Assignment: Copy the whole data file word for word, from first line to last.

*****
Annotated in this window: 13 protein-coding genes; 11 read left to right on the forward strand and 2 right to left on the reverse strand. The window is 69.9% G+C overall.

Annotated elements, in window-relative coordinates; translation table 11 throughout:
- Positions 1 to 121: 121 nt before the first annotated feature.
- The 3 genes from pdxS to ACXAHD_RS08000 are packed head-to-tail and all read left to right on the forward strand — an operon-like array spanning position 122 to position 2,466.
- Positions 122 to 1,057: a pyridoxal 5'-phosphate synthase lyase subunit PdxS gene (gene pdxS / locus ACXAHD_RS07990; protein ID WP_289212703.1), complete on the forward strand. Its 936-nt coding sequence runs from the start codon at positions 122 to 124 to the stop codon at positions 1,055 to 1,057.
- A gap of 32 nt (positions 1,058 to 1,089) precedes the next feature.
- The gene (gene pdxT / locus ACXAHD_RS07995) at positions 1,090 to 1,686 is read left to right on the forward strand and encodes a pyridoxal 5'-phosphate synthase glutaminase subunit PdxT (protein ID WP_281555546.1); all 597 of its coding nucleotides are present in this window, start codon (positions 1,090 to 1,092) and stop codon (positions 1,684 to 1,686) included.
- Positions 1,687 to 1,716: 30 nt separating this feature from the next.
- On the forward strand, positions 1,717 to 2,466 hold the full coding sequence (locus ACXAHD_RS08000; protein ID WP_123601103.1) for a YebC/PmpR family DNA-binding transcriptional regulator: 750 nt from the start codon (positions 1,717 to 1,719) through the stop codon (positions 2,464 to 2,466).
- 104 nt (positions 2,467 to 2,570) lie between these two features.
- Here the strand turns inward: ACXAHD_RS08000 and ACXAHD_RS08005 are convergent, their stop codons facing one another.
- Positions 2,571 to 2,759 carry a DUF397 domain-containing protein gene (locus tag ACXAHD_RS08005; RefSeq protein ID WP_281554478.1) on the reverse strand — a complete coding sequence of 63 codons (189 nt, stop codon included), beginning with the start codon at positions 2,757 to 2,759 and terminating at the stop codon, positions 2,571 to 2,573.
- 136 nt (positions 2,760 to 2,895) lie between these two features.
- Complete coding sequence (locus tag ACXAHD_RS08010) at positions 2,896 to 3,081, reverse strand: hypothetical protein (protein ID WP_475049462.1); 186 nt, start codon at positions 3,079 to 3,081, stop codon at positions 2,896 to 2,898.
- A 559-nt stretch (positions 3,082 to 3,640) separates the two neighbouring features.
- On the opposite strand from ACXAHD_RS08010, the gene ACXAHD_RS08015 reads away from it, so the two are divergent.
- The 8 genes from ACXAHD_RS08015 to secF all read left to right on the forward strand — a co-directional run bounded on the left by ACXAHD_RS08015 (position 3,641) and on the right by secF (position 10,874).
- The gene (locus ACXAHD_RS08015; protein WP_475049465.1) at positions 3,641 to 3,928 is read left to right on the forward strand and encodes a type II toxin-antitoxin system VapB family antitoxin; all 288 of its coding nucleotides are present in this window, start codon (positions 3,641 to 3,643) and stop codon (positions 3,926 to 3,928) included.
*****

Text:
Annotated in this window: 13 protein-coding genes; 11 read left to right on the forward strand and 2 right to left on the reverse strand. The window is 69.9% G+C overall.

Annotated elements, in window-relative coordinates; translation table 11 throughout:
- Positions 1 to 121: 121 nt before the first annotated feature.
- The 3 genes from pdxS to ACXAHD_RS08000 are packed head-to-tail and all read left to right on the forward strand — an operon-like array spanning position 122 to position 2,466.
- Positions 122 to 1,057: a pyridoxal 5'-phosphate synthase lyase subunit PdxS gene (gene pdxS / locus ACXAHD_RS07990; protein ID WP_289212703.1), complete on the forward strand. Its 936-nt coding sequence runs from the start codon at positions 122 to 124 to the stop codon at positions 1,055 to 1,057.
- A gap of 32 nt (positions 1,058 to 1,089) precedes the next feature.
- The gene (gene pdxT / locus ACXAHD_RS07995) at positions 1,090 to 1,686 is read left to right on the forward strand and encodes a pyridoxal 5'-phosphate synthase glutaminase subunit PdxT (protein ID WP_281555546.1); all 597 of its coding nucleotides are present in this window, start codon (positions 1,090 to 1,092) and stop codon (positions 1,684 to 1,686) included.
- Positions 1,687 to 1,716: 30 nt separating this feature from the next.
- On the forward strand, positions 1,717 to 2,466 hold the full coding sequence (locus ACXAHD_RS08000; protein ID WP_123601103.1) for a YebC/PmpR family DNA-binding transcriptional regulator: 750 nt from the start codon (positions 1,717 to 1,719) through the stop codon (positions 2,464 to 2,466).
- 104 nt (positions 2,467 to 2,570) lie between these two features.
- Here the strand turns inward: ACXAHD_RS08000 and ACXAHD_RS08005 are convergent, their stop codons facing one another.
- Positions 2,571 to 2,759 carry a DUF397 domain-containing protein gene (locus tag ACXAHD_RS08005; RefSeq protein ID WP_281554478.1) on the reverse strand — a complete coding sequence of 63 codons (189 nt, stop codon included), beginning with the start codon at positions 2,757 to 2,759 and terminating at the stop codon, positions 2,571 to 2,573.
- 136 nt (positions 2,760 to 2,895) lie between these two features.
- Complete coding sequence (locus tag ACXAHD_RS08010) at positions 2,896 to 3,081, reverse strand: hypothetical protein (protein ID WP_475049462.1); 186 nt, start codon at positions 3,079 to 3,081, stop codon at positions 2,896 to 2,898.
- A 559-nt stretch (positions 3,082 to 3,640) separates the two neighbouring features.
- On the opposite strand from ACXAHD_RS08010, the gene ACXAHD_RS08015 reads away from it, so the two are divergent.
- The 8 genes from ACXAHD_RS08015 to secF all read left to right on the forward strand — a co-directional run bounded on the left by ACXAHD_RS08015 (position 3,641) and on the right by secF (position 10,874).
- The gene (locus ACXAHD_RS08015; protein WP_475049465.1) at positions 3,641 to 3,928 is read left to right on the forward strand and encodes a type II toxin-antitoxin system VapB family antitoxin; all 288 of its coding nucleotides are present in this window, start codon (positions 3,641 to 3,643) and stop codon (positions 3,926 to 3,928) included.